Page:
Take These Steps to Secure Your Raspberry Pi Against Attackers

Raspberry Pi Technology
Take These Steps to Secure Your Raspberry Pi Against Attackers

Raspberry Pi boards are fantastic for any project — they’re cheap, easy to use, can run a wide range of possible operating systems, and provide programmable GPIO pins as well as multi-core CPU availability and multiple USB ports.

You can use Raspberry Pi boards for all kinds of automation and information gathering projects. But, if you are not careful, your little hobby project might result in a security risk that acts as an entry point into your network. They can’t perform secure booting such as ARM Trustzone, and the SD card and operating system are not easily encrypted. Follow these security tips to safeguard your Pi and other devices on your network.

Why would anyone hack a Raspberry Pi?

  • Its computing power can be abused for operations like mining cryptocurrency.
  • It can be used as a bounce point to attack other hosts, in order to cover the attacker’s tracks.
  • It’s an entry point to the rest of an internal network. An attacker can easily reach the file servers and try to install ransomware, obtain documents for blackmail, or manipulate the firewall and router settings to ensure persistent access in the future for later nefarious actions, either by attacking the web console of the router or performing uPNP manipulation to open up more ports to the Internet for attack.


Change the default passwords — If you are installing a recent version of NOOBS or Raspbian, be sure to change the default password of the “pi” user to something that is long and hard to guess. A passphase like “iamasuckerfor5dollarmojitos” is much better than P@assword1! Even if you plan on disabling the account, this first step is basic protection in case you forget.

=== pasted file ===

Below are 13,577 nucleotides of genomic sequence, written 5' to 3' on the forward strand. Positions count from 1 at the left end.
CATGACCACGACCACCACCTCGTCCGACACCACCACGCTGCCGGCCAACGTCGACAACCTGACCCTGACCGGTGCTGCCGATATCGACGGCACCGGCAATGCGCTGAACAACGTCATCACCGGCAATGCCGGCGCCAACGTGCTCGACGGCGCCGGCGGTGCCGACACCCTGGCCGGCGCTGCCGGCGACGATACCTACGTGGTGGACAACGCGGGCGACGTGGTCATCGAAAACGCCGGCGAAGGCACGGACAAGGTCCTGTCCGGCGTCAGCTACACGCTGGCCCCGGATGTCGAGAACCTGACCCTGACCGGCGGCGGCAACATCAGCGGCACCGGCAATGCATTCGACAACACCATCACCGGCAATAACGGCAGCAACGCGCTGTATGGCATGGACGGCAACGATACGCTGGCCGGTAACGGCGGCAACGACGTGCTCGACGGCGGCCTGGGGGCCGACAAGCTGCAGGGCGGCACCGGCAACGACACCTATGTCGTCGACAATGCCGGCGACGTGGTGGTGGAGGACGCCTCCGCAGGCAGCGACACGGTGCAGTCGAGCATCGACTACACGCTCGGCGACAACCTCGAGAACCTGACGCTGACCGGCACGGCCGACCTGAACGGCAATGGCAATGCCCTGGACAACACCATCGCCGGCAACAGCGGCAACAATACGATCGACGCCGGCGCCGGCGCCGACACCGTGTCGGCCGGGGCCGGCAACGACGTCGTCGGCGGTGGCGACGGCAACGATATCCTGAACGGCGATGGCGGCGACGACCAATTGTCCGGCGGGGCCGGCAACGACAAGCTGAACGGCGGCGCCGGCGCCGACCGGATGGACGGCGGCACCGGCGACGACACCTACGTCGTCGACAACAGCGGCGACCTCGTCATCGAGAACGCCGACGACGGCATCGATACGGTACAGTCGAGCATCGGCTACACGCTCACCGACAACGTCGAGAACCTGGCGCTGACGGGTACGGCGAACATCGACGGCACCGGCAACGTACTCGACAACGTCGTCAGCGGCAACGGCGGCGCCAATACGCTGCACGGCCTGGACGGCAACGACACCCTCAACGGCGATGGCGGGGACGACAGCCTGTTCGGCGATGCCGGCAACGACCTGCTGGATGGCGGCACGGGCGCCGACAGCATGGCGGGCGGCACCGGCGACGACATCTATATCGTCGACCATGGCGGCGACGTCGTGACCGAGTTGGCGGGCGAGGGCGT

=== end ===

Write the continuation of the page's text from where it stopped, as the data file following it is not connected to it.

User Accounts

Your next step should be to disable the default Pi account in Raspbian. Before doing this, create a new account on the system. You can use the useradd command to do this, with some extra flags to specify that a new home directory be created for the user. Log in as the Pi user and issue the command:

$ sudo /usr/sbin/useradd --groups sudo -m makezine

Use your own username instead of “makezine.” This will create a new account, create a directory for the account (such as /home/makezine), and add the new account to the sudo group so the user can use the sudo command. Once the new user account is created we need to set a password for the account. You can do this using the command:

$ sudo passwd makezine

Next, reset the root password. Choose something long and hard to guess.

$ sudo passwd root

Finally, you’ll want to disable the Pi account:

$ sudo passwd --lock pi

Now you can log out of the Pi account and log in with your new account and password.

Securing SSH

By default, Raspbian installs a remote access shell (SSH) that can be accessed from anywhere. You can disable this by setting up SSH so that only machines with an authorized SSH key can log in. Back up your private keys in at least two locations you trust.

To set them up, edit the SSH configuration file using vi, or another text editor, with the command:

$ sudo vi /etc/ssh/sshd_config

Make sure the following lines are set and uncommented — meaning that the lines are in the file and they aren’t preceded with a hash tag symbol, which marks a line as a comment and ignores it for configuration purposes:

# Authentication:
 LoginGraceTime 120
 PermitRootLogin no
 StrictModes yes

RSAAuthentication yes
 PubkeyAuthentication yes
 AuthorizedKeysFile %h/.ssh/authorized_keys

# To enable empty passwords, change to yes (NOT RECOMMENDED)
 PermitEmptyPasswords no

# Change to yes to enable challenge-response passwords (beware issues with
 # some PAM modules and threads)
 ChallengeResponseAuthentication no

# Change to no to disable tunnelled clear text passwords
 PasswordAuthentication no